Star Wars: The Last Jedi

A long time ago in a galaxy far, far away (well, actually it was 40 years ago in a crowded theater in suburban Atlanta) I saw Star Wars. It was 1977. I was a 19-year-old college student. I was totally wowed.

The special effects mesmerized me. I loved the light sabers, the droids and Luke Skywalker's speeder bike. I laughed when Princess Leia said of Chewbacca, "Will someone get this big walking carpet out of my way?" I cheered when the good guys blew up the Death Star, and when the evil villain Darth Vader spun out of control in his TIE fighter into the depths of space—promising a sequel.

And there have been plenty of sequels and prequels since that first episode. Altogether the Star Wars movies have made $37 billion. The film franchise's creator, George Lucas, sold the rights to the movies to Disney in 2012 for $4 billion. And now Disney expects to make $425 million in one weekend when the next installment, The Last Jedi, opens tomorrow.

When the first movie came out, some Christians immediately condemned it, claiming that George Lucas was a closet Hindu and that the movie was a satanic conspiracy aimed at planting New Age ideas into children's minds. Those same critics got louder after the release of the second film, The Empire Strikes Back, mainly because the green, cartoonish Yoda (sounds too much like "yoga") was a Krishna-esque guru who taught his padawan disciple, Luke, how to levitate objects with his thoughts.

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But within a few years observers started noticing that Star Wars contained basic Christian themes such as the triumph of good over evil, the virtue of sacrifice and the power of redemption. That bad-to-good redemption angle was especially obvious in The Return of the Jedi, when Darth Vader turns against the devilish emperor to defend Luke, who refuses to convert to the dark side of the mysterious Force.

Many Christian authors have found faith inspiration in the Star Wars stories. They have produced books including The Gospel According to Star Wars (John C. McDowell), Star Wars Jesus (Caleb Grimes) and Finding God in a Galaxy Far, Far Away (Timothy Paul Jones). Writer Paul Kent even wrote a 40-day devotional, The Real Force, based on the movies.

But the question remains: Are the Star Wars movies good for us? Or are they dangerous? Or are they just harmless, escapist entertainment?

Maybe you won't trust me to answer that, since I plan to see The Last Jedi. I'm not one of those Christians who demonizes a film just because it isn't appropriate for Sunday school. I didn't shield my children from fairy tales, even if those stories contained magic ("Cinderella," "Pinocchio"), a witch (The Lion, the Witch and the Wardrobe) or a ghost (A Christmas Carol). In fact, I believe God can use creative fiction to teach and inspire us.

I like good stories. I especially love stories in which the underdog becomes a hero and fights for justice. I love stories in which the good guys win, the bad guys lose and the worst guy realizes he made a mistake and decides to change. I love stories that illustrate the values I want in my life, even if the setting is a fictional planet (like Alderaan or Tatooine) or a fictional town in Alabama (like Maycomb in my favorite novel, To Kill a Mockingbird).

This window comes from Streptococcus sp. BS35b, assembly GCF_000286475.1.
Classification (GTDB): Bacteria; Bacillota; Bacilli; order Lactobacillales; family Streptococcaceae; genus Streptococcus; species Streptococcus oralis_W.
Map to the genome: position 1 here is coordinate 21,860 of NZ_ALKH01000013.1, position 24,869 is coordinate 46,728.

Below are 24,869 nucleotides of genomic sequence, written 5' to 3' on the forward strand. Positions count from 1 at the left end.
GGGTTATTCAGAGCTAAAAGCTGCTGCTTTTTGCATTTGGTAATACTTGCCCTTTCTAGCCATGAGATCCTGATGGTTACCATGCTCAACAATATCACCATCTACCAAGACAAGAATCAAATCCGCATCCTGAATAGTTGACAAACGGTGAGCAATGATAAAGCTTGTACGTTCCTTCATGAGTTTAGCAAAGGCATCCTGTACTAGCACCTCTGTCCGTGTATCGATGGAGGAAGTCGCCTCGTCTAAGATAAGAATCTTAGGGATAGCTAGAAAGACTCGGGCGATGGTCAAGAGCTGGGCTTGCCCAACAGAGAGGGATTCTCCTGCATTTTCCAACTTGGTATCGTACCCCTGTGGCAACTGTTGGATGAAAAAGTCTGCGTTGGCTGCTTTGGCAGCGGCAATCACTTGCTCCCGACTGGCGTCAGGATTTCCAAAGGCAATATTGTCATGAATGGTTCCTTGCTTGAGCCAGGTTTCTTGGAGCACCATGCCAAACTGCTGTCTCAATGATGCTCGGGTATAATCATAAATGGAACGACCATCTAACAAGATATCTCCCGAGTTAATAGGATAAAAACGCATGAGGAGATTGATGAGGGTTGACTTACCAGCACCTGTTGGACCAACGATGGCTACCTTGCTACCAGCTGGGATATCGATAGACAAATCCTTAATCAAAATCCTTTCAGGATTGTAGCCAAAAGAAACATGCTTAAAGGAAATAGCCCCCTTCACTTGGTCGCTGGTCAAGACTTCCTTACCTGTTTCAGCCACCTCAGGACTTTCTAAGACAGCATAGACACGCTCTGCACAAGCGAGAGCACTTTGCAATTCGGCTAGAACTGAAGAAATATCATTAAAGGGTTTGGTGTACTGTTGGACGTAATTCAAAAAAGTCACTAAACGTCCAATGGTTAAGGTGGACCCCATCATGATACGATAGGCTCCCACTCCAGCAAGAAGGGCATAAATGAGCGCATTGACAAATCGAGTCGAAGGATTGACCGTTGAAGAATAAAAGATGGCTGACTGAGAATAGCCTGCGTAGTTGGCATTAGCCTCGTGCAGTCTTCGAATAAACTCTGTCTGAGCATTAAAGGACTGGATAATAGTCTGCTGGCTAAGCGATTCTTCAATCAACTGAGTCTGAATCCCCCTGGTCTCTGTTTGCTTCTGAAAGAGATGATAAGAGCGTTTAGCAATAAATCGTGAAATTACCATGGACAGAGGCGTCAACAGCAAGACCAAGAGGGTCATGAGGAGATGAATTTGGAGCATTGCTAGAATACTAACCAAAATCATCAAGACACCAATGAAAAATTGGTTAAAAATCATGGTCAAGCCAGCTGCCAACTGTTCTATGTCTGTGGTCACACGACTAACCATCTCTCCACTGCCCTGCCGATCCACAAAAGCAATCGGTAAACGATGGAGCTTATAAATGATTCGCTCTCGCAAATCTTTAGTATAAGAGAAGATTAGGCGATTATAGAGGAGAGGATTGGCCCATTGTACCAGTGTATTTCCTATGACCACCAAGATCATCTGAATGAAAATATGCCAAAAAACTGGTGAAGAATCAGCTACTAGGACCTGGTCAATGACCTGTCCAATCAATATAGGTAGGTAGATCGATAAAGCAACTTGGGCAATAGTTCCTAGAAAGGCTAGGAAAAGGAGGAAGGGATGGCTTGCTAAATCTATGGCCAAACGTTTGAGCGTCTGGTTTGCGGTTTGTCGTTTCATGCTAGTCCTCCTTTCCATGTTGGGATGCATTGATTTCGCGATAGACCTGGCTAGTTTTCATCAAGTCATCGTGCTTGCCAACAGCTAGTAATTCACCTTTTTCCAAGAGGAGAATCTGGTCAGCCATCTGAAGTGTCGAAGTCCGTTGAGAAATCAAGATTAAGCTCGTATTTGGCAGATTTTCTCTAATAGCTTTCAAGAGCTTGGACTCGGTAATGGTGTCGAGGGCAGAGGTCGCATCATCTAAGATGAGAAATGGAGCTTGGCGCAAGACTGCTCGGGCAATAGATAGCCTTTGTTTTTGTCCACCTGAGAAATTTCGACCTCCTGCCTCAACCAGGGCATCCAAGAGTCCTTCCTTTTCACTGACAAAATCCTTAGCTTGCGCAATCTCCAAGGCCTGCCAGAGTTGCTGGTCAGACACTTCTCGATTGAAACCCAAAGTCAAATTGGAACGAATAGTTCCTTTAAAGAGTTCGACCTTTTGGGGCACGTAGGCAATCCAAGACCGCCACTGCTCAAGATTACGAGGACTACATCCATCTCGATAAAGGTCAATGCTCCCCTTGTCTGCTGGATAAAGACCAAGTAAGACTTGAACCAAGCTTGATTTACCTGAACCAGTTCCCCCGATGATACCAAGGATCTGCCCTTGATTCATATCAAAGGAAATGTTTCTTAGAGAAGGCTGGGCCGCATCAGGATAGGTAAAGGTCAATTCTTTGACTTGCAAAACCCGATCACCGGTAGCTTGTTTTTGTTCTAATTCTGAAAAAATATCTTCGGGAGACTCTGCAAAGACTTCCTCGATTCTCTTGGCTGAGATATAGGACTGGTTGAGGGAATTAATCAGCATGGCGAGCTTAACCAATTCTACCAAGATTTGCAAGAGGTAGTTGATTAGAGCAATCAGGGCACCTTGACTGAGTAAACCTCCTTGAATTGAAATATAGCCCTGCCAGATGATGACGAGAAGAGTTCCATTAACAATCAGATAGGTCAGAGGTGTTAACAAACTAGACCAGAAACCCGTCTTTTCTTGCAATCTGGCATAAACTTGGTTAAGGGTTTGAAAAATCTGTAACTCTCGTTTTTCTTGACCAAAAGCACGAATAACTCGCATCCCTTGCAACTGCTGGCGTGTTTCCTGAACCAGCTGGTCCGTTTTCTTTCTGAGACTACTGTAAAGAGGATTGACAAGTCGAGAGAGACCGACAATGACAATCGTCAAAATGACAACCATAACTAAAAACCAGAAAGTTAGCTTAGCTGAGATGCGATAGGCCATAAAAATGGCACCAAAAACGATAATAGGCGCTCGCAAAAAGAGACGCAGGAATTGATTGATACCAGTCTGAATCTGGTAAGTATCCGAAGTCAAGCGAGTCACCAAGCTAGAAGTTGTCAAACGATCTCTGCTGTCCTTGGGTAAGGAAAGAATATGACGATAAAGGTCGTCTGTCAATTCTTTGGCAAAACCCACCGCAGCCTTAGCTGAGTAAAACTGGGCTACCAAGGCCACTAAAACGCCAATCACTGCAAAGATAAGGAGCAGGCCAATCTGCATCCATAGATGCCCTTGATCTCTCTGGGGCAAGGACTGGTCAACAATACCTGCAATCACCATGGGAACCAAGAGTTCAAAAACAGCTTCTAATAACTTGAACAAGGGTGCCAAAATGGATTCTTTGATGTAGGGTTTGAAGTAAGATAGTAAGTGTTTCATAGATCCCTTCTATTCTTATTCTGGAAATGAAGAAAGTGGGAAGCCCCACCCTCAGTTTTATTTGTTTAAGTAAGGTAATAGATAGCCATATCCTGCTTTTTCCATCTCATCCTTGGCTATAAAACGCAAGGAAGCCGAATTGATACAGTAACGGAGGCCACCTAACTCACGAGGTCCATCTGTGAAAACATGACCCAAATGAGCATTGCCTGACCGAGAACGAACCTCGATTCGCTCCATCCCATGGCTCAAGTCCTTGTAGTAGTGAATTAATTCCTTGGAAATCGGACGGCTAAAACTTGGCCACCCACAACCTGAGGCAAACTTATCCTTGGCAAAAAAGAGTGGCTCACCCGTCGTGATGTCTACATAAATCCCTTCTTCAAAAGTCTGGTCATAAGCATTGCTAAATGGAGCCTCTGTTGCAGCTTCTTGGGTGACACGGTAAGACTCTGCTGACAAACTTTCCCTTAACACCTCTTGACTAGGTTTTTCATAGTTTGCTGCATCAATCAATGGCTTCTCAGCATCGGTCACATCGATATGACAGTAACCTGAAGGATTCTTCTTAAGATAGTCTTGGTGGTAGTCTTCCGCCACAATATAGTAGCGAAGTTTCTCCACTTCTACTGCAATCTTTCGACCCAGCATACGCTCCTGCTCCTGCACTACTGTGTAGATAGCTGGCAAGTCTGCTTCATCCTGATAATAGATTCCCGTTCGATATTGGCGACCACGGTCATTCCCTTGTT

That is the appeal of all the Star Wars movies. They speak to us on a deep level about important themes like forgiveness, courage and virtue. They emphasize faith, hope and love.

Just because I like the Star Wars films doesn't mean I think they have correct theology. I don't believe the Force is the same thing as the God of the Bible (and yes, there are definite Hindu and Buddhist ideas thrown into the mix). But I do believe I can use the Star Wars story to help a person understand Christianity. That is the job of a wise evangelist—he can use a cultural reference, a myth, a pop song or a film to preach the gospel.

If the apostle Paul were around today, I suspect he would be at the Cineplex watching Star Wars—and collecting material for his next sermon. He tried to be relevant to his audience. He said, "I have become all things to all men, that I might by all means save some" (1 Cor. 9:22). He spoke the language of his culture without ever watering down his message or his morals.

Paul often used the popular poetry of his day to reach unbelievers. When he preached in Athens, he quoted two secular poets to describe God's vast purpose in a way that made sense to a pagan audience. He was quoting Epimenides when he said: "For in Him [God] we live and move and exist" (see Acts 17:28).

Our culture today is very much like first-century Athens. For many people, The Last Jedi is the closest thing they have to religion. Let's be sensitive to those who are seeking the meaning of life even when they go to a movie. Start conversations. Share how Jesus has been the true "Force" in your life. Let the Holy Spirit use you to turn many people from the dark side.

J. Lee Grady was editor of Charisma for 11 years before he launched into full-time ministry in 2010. Today he directs The Mordecai Project, a Christian charitable organization that is taking the healing of Jesus to women and girls who suffer abuse and cultural oppression. Author of several books including 10 Lies the Church Tells Women, he has just released his newest book, Set My Heart on Fire, from Charisma House. You can follow him on Twitter at @LeeGrady or go to his website, themordecaiproject.org.

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